The discoveries push back the date of one of humans’ earliest technological advances.
An example of an Oldowan stone tool. (Credit: Appio Studios/Shutterstock)
Ancient tools, buried for millions of years in Kenya, may be the oldest example yet of our ancestors’ technological prowess. The tools, recently discvered on the Homa Peninsula in Lake Victoria, are now the earliest known examples of Oldowan technology — stretching its known start date back by as many as 400,000 years.
The Oldowan Toolkit
“[Oldowan] is a real benchmark of our technology,” says paleontologist Rick Potts, the director of the Human Origins Program at the Smithsonian National Museum of Natural History in Washington, D.C., and a co-author of the new study published in Science.
The “Oldowan toolkit” is a term anthropologists use to describe the distinct technology that lasted for millions of years before Homo sapiens ever walked the Earth. These tools usually involved very controlled rock-flaking.
By hitting one stone against another, ancient hominins chipped off sharp, thin slivers, leaving a sharp-edged stone behind that would have been good for chopping or scraping. The slivers could also have been used as sewing materials and other things.
The technology’s name comes from the Olduvai Gorge in Tanzania, where archaeologists discovered ancient hominin bones and tools during several digs beginning in the 1910s. Some of these bones date back to about 2.1 million years ago.
Since then, tools that fall into this categorization have been found widely across Africa and even into Europe and East Asia.
Digging in Nyayanga
The Nyayanga excavation site where the stone tools were found is a lush, tropical place with deep gullies. As these gullies erode, extremely old layers of dirt and sediment — and sometimes ancient fossils and tools — are exposed.
Potts, who has been exploring the area since 1985, says “it’s a ripe area to be making major discoveries.”
More recently, he and his study co-authors found that the 330 stone tools they unearthed at Nyayanga date between 2.58 million and 3 million years ago. That’s hundreds of thousands of years older than the previously oldest known set of Oldowan tools, which were found in Ethiopia.
“We are seeing a real sea change in terms of our understanding,” Potts says.
The site has also revealed 1,776 animal fossils, including those of at least three hippos and antelopes. The bones of two of the hippos show signs of butchery marks, including a cut on the ribs and four parallel marks on a shin bone; some of the antelope bones indicate scraping.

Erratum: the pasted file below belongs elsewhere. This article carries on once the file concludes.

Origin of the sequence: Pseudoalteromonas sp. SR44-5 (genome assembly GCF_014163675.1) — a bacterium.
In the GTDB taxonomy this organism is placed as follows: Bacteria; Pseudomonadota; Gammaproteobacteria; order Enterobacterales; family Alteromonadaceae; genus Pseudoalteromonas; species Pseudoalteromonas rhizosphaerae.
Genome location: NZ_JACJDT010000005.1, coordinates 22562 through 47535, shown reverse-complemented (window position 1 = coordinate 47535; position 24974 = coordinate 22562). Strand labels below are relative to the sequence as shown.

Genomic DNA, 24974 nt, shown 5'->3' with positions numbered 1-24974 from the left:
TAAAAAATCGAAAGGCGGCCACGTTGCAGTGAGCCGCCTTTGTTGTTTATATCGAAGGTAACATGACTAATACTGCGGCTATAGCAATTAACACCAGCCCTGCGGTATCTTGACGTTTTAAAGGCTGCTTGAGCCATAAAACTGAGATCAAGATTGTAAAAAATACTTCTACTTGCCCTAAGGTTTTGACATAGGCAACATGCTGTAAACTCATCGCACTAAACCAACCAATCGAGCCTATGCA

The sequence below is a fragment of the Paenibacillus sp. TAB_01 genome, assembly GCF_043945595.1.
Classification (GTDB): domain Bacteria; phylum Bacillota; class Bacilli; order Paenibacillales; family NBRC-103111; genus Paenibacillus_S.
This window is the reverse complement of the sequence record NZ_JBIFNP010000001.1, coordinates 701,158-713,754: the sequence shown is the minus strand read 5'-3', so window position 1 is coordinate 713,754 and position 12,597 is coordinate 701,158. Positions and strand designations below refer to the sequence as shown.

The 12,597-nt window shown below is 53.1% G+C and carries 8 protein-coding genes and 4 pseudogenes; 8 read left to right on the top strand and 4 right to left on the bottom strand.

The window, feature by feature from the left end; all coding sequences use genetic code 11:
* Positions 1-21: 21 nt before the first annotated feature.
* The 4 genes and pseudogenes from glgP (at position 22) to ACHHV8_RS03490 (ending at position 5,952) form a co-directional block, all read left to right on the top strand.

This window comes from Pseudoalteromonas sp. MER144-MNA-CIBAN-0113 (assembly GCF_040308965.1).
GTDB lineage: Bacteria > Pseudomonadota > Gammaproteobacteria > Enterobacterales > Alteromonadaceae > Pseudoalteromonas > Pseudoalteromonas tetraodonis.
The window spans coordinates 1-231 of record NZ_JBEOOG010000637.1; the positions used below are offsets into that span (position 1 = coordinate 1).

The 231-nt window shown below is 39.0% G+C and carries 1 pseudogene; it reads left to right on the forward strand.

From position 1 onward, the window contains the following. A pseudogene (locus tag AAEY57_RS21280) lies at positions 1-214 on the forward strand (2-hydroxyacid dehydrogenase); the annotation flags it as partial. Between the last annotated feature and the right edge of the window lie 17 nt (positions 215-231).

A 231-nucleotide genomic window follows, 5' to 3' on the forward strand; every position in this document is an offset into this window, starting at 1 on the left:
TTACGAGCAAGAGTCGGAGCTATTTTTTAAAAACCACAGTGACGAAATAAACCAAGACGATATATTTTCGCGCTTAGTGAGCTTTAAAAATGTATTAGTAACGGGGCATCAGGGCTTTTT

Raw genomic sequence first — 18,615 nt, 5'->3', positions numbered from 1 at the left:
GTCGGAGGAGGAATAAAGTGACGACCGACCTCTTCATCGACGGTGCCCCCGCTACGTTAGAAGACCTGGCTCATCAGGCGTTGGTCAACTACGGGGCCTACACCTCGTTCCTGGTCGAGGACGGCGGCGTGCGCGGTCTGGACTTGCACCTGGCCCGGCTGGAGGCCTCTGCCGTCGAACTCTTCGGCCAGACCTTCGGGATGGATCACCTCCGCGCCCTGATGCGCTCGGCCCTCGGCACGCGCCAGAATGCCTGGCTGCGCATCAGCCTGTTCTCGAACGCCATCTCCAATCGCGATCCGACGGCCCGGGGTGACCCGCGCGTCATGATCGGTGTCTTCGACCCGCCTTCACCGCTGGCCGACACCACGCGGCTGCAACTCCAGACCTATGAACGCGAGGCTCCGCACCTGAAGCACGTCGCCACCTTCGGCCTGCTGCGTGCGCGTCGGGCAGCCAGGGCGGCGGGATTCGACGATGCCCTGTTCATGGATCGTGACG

A separate analysis the researchers conducted on stone flakes found in the area shows they were likely used for scraping, cutting and pounding animals and plants. “The surprising find is that that ancient technology was used not just for cutting up animals,” Potts says.
It remains unclear, however, whether these ancient tool-users killed the animals themselves before the butchering, or whether humans simply scavenged cadavers.
Whose Tools Are They?
Similarly, the question of who made these tools in the first place isn’t entirely obvious — though there are a few suspects.
Researchers have long assumed tool use to be limited to the Homo genus. The oldest known fossil depicting this is a 2.8-million-year-old jawbone, known as LD 350-1, found in Ethiopia. That timeline lines up pretty well with the range of tools at Nyayanga.
But perhaps even more compelling is the evidence found at Nyayanga itself, in the form of two molars the team has identified as belonging to Paranthropus. This genus is a close relative of the Homo genus, but some researchers have speculated that, due to their powerful jaws, Paranthropus wouldn’t have needed tools to help break down their food.
“It was basically a chewing machine all by itself,” Potts says of theirjaws, though he believes that discussion is ripe to be revisited based on these latest findings.
Finally, a third possible hominin found roughly around this time is Australopithecus. The best known of these, Lucy, died in Ethiopia and dates roughly to 3.2 million years ago, while the most recent Australopithecus specimensdate to about 2.9 million years ago.
Any of these three hominins could have used the stone tools found in Nyayanga. But until more bones are unearthed, it’s difficult to say definitively.